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Tuesday, June 25, 2013
The Food and Drug Administration is charged with protecting the public health, but some of its recent actions raise serious questions about drug safety. One puzzle is its shifting stance on the diabetes drug rosiglitazone (Avandia).
Several years ago, Avandia was aggressively marketed and widely prescribed. In its heyday, it earned more than $3 billion a year, making it the most successful diabetes drug of all time.
Then cardiologist Steve Nissen, M.D., published an article in the New England Journal of Medicine (June 14, 2007) revealing a 43 percent increased risk of heart attack among patients taking Avandia.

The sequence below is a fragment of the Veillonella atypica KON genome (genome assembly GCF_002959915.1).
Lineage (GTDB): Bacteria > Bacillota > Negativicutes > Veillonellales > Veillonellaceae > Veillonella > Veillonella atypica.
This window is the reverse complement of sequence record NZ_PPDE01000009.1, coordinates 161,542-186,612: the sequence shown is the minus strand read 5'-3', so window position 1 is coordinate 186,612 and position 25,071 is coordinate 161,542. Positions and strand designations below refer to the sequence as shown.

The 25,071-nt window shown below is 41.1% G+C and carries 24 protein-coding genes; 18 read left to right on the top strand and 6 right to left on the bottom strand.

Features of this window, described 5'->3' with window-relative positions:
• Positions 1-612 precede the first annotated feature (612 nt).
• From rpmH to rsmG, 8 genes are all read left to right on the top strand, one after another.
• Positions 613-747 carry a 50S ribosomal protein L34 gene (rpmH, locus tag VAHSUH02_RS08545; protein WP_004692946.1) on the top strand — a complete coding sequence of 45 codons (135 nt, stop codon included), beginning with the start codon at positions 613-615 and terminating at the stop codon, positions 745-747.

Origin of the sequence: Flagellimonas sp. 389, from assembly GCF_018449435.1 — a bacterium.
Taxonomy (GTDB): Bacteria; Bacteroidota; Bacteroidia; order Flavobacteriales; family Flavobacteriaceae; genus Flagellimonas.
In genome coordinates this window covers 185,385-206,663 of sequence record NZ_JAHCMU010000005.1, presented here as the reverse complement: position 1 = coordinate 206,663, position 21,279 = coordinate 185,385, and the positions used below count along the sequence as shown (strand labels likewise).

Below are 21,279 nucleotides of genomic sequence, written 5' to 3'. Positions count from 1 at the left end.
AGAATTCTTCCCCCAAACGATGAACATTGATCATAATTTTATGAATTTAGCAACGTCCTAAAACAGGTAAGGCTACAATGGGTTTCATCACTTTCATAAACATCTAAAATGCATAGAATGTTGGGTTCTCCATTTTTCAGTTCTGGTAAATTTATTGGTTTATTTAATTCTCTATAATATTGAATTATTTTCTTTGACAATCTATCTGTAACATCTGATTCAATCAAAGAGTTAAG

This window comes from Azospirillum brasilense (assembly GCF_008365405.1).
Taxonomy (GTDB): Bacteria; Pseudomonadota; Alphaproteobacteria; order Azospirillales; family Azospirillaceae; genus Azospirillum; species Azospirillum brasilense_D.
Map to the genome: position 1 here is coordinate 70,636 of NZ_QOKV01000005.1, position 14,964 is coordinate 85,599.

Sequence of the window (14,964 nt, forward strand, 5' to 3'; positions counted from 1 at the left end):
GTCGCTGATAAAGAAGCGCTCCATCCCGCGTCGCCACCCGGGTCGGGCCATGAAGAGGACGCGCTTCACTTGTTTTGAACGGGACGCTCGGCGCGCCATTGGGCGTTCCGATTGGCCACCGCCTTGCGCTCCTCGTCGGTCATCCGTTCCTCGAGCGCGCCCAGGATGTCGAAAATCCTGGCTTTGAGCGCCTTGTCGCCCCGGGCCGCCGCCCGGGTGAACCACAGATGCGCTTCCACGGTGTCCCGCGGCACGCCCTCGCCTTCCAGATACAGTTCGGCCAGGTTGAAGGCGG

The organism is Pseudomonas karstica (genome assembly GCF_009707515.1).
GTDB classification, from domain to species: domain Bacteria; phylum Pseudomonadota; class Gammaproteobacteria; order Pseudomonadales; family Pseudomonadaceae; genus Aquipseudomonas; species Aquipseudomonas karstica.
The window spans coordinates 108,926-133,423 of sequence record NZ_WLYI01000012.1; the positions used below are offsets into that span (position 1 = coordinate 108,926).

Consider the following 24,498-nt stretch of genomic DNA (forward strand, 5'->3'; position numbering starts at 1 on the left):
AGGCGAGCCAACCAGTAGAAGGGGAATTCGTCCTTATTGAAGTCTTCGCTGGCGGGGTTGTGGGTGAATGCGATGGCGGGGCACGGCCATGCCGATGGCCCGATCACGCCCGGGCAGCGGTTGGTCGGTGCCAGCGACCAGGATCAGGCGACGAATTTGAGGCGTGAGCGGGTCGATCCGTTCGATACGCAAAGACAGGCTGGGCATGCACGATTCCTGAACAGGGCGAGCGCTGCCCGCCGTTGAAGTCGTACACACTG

Avandia immediately became a highly controversial medication. According to Dr. Nissen, the company and the FDA were aware of potential cardiovascular problems associated with Avandia even before he published his critical article. The FDA eventually restricted use of the drug, which was banned outright in Europe.
That might have been the end of the story, but the agency and the manufacturer, GSK, requested a reanalysis of a European study of Avandia. The researchers concluded that there was no increased risk of heart attacks after all. The FDA convened an advisory committee to hear this report, and this panel suggested that the restrictions on Avandia be loosened.
Has the FDA lost sight of the reported suffering that has been associated with this drug? One reader wrote:
“I have been a type 2 diabetic since 2001 and have been on metformin since 2002. Along with diet and daily exercise, it has managed my condition very nicely.